Genetic engineering has been hailed as a panacea for the problem of global hunger and population explosion, but research studies reveal that it has failed to deliver the goods. At the same time, it has created more problems than it could solve. The Union of Concerned Scientists, an international research group based in the US, said none of the genetically engineered crops under cultivation so far has boosted farm yield or overcome the problem of drought conditions.

“Genetic engineering has actually done very little to increase the yield of food and feed crops. It appears unlikely that this technology will play a leading role in helping the world feed itself in the foreseeable future,” said the Union of Concerned Scientists. In a document — Failure to Yield — released at the CoP-11, the research group reviewed the data on soybeans and corn, the main GE food/feed crops in the USA.

Pending ratification of the Nagoya Supplementary Protocol, non-government organisations (NGOs) are demanding that the Indian government enact a domestic legislation for liabilities and redress of living-modified organisms (LMOs).

The Nagoya-Kuala Lumpur Supplementary Protocol on liability and redress to the Cartagena Protocol on biosafety closed for signature in March 2012 with a total of 51 signatories, including India. The Supplementary Protocol dealt with the liability and redress on damage resulting from living modified organisms (LMOs).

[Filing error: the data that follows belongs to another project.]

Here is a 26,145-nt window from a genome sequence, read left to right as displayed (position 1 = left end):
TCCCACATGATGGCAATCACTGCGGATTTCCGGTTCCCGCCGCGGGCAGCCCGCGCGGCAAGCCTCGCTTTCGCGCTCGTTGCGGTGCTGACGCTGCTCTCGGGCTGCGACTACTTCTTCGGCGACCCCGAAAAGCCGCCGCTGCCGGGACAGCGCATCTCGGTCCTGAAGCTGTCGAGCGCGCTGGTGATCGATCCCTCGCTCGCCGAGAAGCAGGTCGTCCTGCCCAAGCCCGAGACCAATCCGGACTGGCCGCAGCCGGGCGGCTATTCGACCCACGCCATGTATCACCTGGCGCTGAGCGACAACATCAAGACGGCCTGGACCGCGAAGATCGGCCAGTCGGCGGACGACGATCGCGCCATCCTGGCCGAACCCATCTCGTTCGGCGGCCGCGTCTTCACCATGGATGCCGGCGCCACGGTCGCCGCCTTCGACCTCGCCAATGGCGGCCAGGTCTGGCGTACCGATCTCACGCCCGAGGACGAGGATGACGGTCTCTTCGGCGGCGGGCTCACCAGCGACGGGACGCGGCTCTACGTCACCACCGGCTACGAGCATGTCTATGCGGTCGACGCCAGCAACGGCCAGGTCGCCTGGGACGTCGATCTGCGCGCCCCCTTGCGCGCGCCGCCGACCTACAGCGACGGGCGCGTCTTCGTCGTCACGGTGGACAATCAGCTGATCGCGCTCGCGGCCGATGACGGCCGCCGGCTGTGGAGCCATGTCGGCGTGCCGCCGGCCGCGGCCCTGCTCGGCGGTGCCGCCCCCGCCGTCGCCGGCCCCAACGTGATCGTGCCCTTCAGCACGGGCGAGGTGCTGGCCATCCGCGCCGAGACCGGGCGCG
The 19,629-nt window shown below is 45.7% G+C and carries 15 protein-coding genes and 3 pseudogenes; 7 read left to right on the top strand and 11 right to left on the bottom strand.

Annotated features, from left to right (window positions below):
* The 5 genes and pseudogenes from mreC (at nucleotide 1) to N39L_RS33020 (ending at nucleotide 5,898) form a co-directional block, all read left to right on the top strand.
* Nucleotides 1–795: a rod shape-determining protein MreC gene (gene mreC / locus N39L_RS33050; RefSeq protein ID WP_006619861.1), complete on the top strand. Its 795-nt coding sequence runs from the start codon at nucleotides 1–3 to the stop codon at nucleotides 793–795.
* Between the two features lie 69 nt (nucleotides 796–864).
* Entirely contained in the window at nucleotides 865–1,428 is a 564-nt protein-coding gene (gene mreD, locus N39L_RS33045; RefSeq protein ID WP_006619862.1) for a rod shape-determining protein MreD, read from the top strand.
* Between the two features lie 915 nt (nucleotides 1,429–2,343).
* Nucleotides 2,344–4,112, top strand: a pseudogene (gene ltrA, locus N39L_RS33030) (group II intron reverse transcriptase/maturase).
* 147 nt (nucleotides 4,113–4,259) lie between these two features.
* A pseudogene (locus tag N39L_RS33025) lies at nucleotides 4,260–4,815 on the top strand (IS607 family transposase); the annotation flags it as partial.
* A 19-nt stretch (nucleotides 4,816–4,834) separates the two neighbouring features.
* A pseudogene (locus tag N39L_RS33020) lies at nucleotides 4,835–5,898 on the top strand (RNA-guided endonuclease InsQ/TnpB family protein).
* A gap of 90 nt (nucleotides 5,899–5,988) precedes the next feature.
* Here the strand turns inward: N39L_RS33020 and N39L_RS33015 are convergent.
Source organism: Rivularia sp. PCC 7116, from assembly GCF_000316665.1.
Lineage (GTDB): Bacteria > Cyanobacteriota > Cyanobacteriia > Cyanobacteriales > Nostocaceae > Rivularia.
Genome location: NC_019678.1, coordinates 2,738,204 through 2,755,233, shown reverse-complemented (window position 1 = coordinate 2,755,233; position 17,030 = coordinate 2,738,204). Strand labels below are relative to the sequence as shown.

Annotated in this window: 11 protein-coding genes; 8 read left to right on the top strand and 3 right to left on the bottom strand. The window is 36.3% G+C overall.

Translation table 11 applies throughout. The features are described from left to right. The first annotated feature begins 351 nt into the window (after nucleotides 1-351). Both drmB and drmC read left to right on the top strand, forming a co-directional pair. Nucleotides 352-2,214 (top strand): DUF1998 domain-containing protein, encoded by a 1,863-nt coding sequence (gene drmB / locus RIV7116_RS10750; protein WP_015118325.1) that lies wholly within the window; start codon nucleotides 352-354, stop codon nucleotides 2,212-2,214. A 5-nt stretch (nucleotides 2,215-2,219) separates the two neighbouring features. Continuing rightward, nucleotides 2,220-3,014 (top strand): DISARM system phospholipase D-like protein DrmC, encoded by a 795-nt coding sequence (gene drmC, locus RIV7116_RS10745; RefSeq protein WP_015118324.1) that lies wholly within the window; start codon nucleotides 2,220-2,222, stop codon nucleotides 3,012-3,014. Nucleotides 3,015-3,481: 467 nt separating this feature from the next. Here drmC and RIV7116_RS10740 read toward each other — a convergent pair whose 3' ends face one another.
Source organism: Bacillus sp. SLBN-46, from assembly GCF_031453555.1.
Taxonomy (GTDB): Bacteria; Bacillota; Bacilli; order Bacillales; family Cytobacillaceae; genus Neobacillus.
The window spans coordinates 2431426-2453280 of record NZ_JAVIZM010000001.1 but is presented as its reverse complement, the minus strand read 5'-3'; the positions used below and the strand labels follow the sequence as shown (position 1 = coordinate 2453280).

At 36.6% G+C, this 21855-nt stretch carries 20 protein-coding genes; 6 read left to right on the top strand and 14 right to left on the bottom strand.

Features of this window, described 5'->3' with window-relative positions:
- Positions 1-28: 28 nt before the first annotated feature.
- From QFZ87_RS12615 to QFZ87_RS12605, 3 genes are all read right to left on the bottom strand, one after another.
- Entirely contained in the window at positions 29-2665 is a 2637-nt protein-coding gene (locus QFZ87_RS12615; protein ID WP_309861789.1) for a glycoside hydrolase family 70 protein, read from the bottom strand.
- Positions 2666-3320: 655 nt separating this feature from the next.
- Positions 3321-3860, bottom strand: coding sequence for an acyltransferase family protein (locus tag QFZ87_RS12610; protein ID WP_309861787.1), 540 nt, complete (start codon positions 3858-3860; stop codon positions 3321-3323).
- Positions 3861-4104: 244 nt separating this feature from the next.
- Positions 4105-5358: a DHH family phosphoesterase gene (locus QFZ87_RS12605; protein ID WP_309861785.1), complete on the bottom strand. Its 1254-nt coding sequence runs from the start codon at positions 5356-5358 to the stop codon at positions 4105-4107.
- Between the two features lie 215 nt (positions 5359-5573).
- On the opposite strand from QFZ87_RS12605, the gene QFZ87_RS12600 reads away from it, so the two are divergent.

India will push against punitive action being taken on countries failing to implement the Cartagena Protocol on bio-safety norms, till they frame domestic laws for the purpose.

The EU's Joint Research Centre (JRC) has published the proceedings of a workshop on socio-economic impacts of genetically modified (GM) crops. The report finds that there is insufficient evidence for a proper analysis of socio-economic impacts, and calls for the development of indicators to facilitate socio-economic studies.

This paper explores how the Cartagena Protocol to the convention on Biological Diversity, as well as other important drivers, have affected the regulation of genetically engineered (GE) crops in developing countries. It examines the impact of biosafety regulation on research and development of GE crops and on product approvals.

This paper assesses the global economic implications of the proposed strict documentation requirements on traded shipments of potentially genetically modified (GM) commodities under the Cartagena Protocol on Biosafety.

The financial mechanism of the Convention on Biological Diversity (CBD), operated by the GEF, has assisted eligible countries to implement their commitments for achieving the objectives of this unique international legal instrument. Considering that most of the biological diversity is located in developing countries, the importance of the GEF to the CBD remains fundamental. This publication highlights the achievements of the GEF since its inception, summarizes its current investment strategy, and begins to map the way forward for the next phase of the GEF.

The issue of living modified organisms (lmos) figured prominently at a recent meeting of the countries signatory to the Cartagena Protocol for Biosafety. The meeting took 18 decisions on requirements for handling, transport and identification of lmos during trans-boundary movements. Risk assessment and liability were among other concerns addressed.

This article examines the divergent political responses to unplanned exposure to genetically modified organisms (GMOs) in the Global South. Although scientific and domestic political considerations have some relevance to explaining different positions among developing countries, trade considerations appear to be a principal driver of GMO policy.

India s decision to ratify Cartagena Protocol evokes mixed response